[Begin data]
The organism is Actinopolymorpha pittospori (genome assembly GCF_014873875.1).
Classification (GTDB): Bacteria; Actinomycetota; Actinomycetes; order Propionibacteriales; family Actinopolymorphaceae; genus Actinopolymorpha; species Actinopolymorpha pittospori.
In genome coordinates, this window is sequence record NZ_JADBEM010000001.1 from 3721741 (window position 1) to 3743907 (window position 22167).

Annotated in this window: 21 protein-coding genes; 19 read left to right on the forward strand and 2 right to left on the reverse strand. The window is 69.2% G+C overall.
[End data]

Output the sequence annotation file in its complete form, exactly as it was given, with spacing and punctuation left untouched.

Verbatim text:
The organism is Actinopolymorpha pittospori (genome assembly GCF_014873875.1).
Classification (GTDB): Bacteria; Actinomycetota; Actinomycetes; order Propionibacteriales; family Actinopolymorphaceae; genus Actinopolymorpha; species Actinopolymorpha pittospori.
In genome coordinates, this window is sequence record NZ_JADBEM010000001.1 from 3721741 (window position 1) to 3743907 (window position 22167).

Annotated in this window: 21 protein-coding genes; 19 read left to right on the forward strand and 2 right to left on the reverse strand. The window is 69.2% G+C overall.